Chemical bill needs push
Bangkok Post 06 July 2022
On Monday, an environmental conservation network submitted a letter to the House of Representatives to resubmit a "Pollutant Release and Transfer Register" (PRTR) bill after it was rejected last year by the cabinet.
The cabinet decided against backing the bill in June last year reasoning that it was financial legislature, and therefore needed more scrutiny by related ministries such as finance and industry.
That the ENLAWTHAI Foundation, Ecological Alert and Recovery Thailand and Greenpeace Thailand, did not give up and pushed the envelope by re-submitting the proposed PRTR draft, endorsed by 10,000 signatures, is to be applauded.
That is because Thailand, especially communities situated near factories, seriously need this law. If mandated, factories will be obliged to reveal their chemical and hazardous substance inventories to communities.
Although this information must already be disclosed to the Department of Factories, that does little to help to bolster safety because the law does not force the government to reveal the data to the public.
That may explain the recurrence of seemingly preventable chemical accidents, a recent ghastly example of which was the notorious chemical accident at Ming Dhi chemical factory in Samut Prakan province 12 months ago, or the even more recent fire at a recycling factory in Ratchaburi on June 16. Going further back, there was also the tragic blaze at chemical depot at Kloey Toey Port in 1991, which killed 41 and left more than 1700 with serious health complaints, including allegations that the noxious smoke had caused cancers diagnosed in local residents years later.
According to the Pollution Control Department (PCD), there were 180 accidents related to chemicals and hazardous substances from 2017-2021. Of these, 93 of them occurred in factories, 41 during the transport of hazardous substances, 25 were blazes at illegal rubbish dumpsites and the rest at chemical and hazardous substance storage facilities. Some of these factories, storage and recycling factories and garbage dump sites are located near, or even inside, residential areas. Ming Dhi -- which at the time held 20,000 litres of styrene monomers is in the heart of one such community area.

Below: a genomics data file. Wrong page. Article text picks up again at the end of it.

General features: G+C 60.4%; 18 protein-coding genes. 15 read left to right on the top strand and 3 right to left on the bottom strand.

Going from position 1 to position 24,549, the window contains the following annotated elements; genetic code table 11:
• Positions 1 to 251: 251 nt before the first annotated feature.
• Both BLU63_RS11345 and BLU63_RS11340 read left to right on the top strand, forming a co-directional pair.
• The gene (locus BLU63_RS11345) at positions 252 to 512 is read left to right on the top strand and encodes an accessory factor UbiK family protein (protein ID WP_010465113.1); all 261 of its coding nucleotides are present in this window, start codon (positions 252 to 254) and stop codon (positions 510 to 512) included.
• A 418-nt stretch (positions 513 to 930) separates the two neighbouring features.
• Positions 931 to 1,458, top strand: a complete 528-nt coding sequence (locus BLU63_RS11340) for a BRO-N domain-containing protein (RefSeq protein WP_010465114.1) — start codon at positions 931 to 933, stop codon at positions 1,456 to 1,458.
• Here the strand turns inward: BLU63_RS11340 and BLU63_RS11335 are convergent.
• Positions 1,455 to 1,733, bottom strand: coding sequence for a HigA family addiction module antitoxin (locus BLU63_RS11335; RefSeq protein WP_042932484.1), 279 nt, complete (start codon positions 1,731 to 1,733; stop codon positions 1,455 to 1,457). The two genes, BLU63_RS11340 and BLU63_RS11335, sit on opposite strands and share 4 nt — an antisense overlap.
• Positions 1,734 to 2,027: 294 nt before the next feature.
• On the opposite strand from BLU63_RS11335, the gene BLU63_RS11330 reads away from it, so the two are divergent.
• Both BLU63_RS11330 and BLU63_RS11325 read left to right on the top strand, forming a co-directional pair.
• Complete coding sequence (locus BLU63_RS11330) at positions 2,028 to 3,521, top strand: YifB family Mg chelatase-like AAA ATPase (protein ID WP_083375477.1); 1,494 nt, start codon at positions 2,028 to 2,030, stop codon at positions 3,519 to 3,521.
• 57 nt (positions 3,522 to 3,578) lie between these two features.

The proposed PRTR law would be a game changer because it would give communities the right to vital information, and allow public participation in environmental policy decision-making.
According to the network, more than 50 countries have a PRTR system to effectively formulate environmental policies, determine emergency responses, monitor industrial sector compliance and enhance safety. PRTR provisions were enacted after the tragic chemical blaze at Union Carbide in Bopal in India.
The timing of the campaign is worth mentioning too as this week marks the anniversary of the Samut Prakan incident on July 5 last year. Triggered by styrene monomer leaks in the factory, the fire damaged more than 400 households, forcing the government to temporarily evacuate residents living within a 10-kilometre radius. Firefighters struggled for 28 hours to subdue the fire that came from styrene monomer supplies kept in underground containers. One firefighter died in the line of duty and many were injured, in part because they lacked an accurate blueprint of the factory and had little idea of the inventory inside.
We can only hope that our legislators, MPs and senators alike, will fast-track this crucial bill. With parliament currently rushing to read and pass crucial laws, it would do the country a great service if both houses could work together to make absolutely sure this is one that takes precedence.
Source: Editorial, Bangkok Post 6 July 2022 www.bangkokpost.com/opinion/opinion/2340352